In trying to please Star Wars fans who weren’t into The Force Awakens or the prequel trilogy, perhaps Rogue One went too far. A film with Tarkin as a major villain is a Star Wars fan’s dream, but CG isn’t at the stage yet where he looks perfect. The uncanny valley strikes again, and somewhere between your eyes and brain, you can tell something is “off” about the character. The same can be said about another surprise cameo from the past. Other characters seem shoehorned into the film without a good reason. (Was there any logical reason to see Pignose and his friend, Scott?) On the other hand, there is some very clever use of original, unused footage from 1977 to bring other characters back who absolutely should be there. You’ll know the shots when you see them. Best, and most significant of the nods to the past are appearances by Bail Organa (Jimmy Smits) and Mon Mothma (Genevieve O’Reilly), two senior leaders of the Rebel Alliance.
Felicity Jones and Diego Luna are as fantastic as Mendelsohn is. Jones can do more acting with her face than most can do with 10 lines of dialogue, but her character isn’t fleshed out. We know a little bit about who she is, but not about what makes her tick and what she feels. Luna’s Cassian Andor seems to have more depth. He seems to have some more skin the game. Jyn Erso is just along for the ride until she changes her mind mid-way and does a complete 180. Too many times, characters don’t take actions that are consistent or logical.
The biggest flaw with Rogue One is you already know how it ends. And if you don’t, you will be able to predict death scenes well in advance, so obviously are they telegraphed.
What makes Rogue One special despite its flaws are the ways it brings childhood dreams to the big screen. For decades, kids have been flying their X-wings through the back yard, strafing their stormtroopers on invented planets. Others lucky enough to have an AT-AT in their collection enjoyed target practice with a group of Rebel soldiers. Younger fans brought up on Star Wars video games will enjoy settings and action right out of the Jedi Knight series. Rogue One also lifts the veil on the Empire a little bit, an organization we actually see little of in the original trilogy. Think about it. Most of the time, you were following around Luke and his friends, on the run from the Empire and doing their own thing. You didn’t see much of what life under the Empire is like. Now you do. Mass electronic surveillance, police state tactics, punishment and coverups are the order of the day.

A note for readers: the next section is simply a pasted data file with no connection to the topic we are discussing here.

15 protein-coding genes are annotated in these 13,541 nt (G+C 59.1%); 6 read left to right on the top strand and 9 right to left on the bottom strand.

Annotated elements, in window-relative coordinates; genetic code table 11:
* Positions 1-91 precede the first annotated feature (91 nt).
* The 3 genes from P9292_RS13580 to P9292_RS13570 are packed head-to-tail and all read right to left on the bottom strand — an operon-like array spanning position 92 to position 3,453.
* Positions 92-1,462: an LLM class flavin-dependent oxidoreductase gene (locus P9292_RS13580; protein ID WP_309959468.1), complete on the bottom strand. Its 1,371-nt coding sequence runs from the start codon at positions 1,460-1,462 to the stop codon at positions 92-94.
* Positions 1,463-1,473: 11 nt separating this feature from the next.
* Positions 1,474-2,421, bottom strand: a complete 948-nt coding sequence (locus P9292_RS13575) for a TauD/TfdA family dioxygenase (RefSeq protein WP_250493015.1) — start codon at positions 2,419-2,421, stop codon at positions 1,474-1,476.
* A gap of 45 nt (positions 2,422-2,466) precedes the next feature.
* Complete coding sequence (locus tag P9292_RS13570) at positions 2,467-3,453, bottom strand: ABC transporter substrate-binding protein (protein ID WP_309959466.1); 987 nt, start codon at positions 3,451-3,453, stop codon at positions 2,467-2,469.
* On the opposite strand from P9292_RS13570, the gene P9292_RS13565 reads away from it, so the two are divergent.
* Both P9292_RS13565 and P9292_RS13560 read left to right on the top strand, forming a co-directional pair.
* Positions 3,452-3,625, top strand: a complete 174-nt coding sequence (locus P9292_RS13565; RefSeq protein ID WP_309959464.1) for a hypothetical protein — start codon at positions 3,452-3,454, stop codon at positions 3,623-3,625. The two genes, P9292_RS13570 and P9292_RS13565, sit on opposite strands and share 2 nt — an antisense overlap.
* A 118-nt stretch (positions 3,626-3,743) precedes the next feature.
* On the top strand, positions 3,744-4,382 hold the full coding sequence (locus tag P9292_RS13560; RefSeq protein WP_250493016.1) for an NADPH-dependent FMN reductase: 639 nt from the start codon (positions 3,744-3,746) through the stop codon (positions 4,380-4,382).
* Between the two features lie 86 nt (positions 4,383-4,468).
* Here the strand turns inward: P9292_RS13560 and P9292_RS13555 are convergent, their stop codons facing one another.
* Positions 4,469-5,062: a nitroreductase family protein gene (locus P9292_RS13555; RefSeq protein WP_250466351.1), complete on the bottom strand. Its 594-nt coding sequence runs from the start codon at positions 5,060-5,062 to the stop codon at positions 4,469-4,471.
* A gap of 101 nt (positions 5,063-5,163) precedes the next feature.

The last issue to discuss is the score by Michael Giacchino, which is intentionally different from a John Williams soundtrack. It is different and good, but lacks the standout themes that the saga films are known for. That was the right direction to take, as Rogue One should and does feel like a different kind of Star Wars movie. It should not be confused with the concurrent saga films, which follow the story of the Skywalker family.
It’s not Giacchino’s fault that Rogue One doesn’t deliver the same kind of awe-inspiring story of the other films. While it does venture into the mythos of the Force via the blind guardian Chirrut Îmwe, it is not intended to unveil the same kind of chilling revelations. There is no “I am your father” moment. There is no self-discovery of inner power as we saw in the past with Anakin, Luke and Rey. Instead Rogue One travels the road of the soldiers, the grunts on the ground fighting the Empire both openly and secretly. There are no Jedi to save them, no chosen ones. Only luck, if you believe in that sort of thing.
The most encouraging thing about Rogue One is how “right” it was done. Its heart is in the right place at all times. When the prequels came out to fill in the blanks, they left us more puzzled than anything. Wait…Darth Vader built C3P0? Obi-Wan was actually trained by Liam Neeson? Princess Leia’s mother died in childbirth even though Leia remembered her as being “beautiful, but sad?” Rogue One doesn’t trample on the continuity at all, it only enhances it. And that’s all we really needed.